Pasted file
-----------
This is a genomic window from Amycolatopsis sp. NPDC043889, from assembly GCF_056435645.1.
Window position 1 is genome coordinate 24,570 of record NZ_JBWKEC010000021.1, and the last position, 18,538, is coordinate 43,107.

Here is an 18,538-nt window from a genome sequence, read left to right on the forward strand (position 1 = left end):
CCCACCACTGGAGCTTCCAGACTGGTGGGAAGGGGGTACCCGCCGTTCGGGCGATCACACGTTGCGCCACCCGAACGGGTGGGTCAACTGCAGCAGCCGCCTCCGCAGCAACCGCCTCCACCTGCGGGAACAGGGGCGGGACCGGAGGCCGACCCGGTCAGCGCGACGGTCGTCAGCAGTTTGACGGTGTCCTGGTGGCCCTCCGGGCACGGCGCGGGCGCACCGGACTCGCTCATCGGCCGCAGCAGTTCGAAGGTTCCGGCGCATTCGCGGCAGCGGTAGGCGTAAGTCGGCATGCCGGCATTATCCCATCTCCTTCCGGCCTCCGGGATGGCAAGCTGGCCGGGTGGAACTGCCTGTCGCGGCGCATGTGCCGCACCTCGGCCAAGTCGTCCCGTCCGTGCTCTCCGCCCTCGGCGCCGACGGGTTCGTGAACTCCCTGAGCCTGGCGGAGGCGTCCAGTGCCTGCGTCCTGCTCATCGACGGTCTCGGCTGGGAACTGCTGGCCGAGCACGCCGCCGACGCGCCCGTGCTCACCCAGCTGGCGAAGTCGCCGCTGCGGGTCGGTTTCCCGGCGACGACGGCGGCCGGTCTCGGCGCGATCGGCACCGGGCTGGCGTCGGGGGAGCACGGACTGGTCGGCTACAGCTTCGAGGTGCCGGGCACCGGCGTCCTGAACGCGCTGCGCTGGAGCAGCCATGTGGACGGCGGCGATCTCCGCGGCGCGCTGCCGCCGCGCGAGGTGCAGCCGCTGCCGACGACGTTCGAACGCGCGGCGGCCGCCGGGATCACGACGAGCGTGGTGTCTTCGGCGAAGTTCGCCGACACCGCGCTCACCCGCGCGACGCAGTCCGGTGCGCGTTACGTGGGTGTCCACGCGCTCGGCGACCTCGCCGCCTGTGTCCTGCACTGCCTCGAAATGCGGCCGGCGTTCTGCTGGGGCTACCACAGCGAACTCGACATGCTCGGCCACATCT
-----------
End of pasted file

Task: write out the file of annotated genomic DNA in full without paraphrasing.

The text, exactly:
This is a genomic window from Amycolatopsis sp. NPDC043889, from assembly GCF_056435645.1.
Window position 1 is genome coordinate 24,570 of record NZ_JBWKEC010000021.1, and the last position, 18,538, is coordinate 43,107.

Here is an 18,538-nt window from a genome sequence, read left to right on the forward strand (position 1 = left end):
CCCACCACTGGAGCTTCCAGACTGGTGGGAAGGGGGTACCCGCCGTTCGGGCGATCACACGTTGCGCCACCCGAACGGGTGGGTCAACTGCAGCAGCCGCCTCCGCAGCAACCGCCTCCACCTGCGGGAACAGGGGCGGGACCGGAGGCCGACCCGGTCAGCGCGACGGTCGTCAGCAGTTTGACGGTGTCCTGGTGGCCCTCCGGGCACGGCGCGGGCGCACCGGACTCGCTCATCGGCCGCAGCAGTTCGAAGGTTCCGGCGCATTCGCGGCAGCGGTAGGCGTAAGTCGGCATGCCGGCATTATCCCATCTCCTTCCGGCCTCCGGGATGGCAAGCTGGCCGGGTGGAACTGCCTGTCGCGGCGCATGTGCCGCACCTCGGCCAAGTCGTCCCGTCCGTGCTCTCCGCCCTCGGCGCCGACGGGTTCGTGAACTCCCTGAGCCTGGCGGAGGCGTCCAGTGCCTGCGTCCTGCTCATCGACGGTCTCGGCTGGGAACTGCTGGCCGAGCACGCCGCCGACGCGCCCGTGCTCACCCAGCTGGCGAAGTCGCCGCTGCGGGTCGGTTTCCCGGCGACGACGGCGGCCGGTCTCGGCGCGATCGGCACCGGGCTGGCGTCGGGGGAGCACGGACTGGTCGGCTACAGCTTCGAGGTGCCGGGCACCGGCGTCCTGAACGCGCTGCGCTGGAGCAGCCATGTGGACGGCGGCGATCTCCGCGGCGCGCTGCCGCCGCGCGAGGTGCAGCCGCTGCCGACGACGTTCGAACGCGCGGCGGCCGCCGGGATCACGACGAGCGTGGTGTCTTCGGCGAAGTTCGCCGACACCGCGCTCACCCGCGCGACGCAGTCCGGTGCGCGTTACGTGGGTGTCCACGCGCTCGGCGACCTCGCCGCCTGTGTCCTGCACTGCCTCGAAATGCGGCCGGCGTTCTGCTGGGGCTACCACAGCGAACTCGACATGCTCGGCCACATCT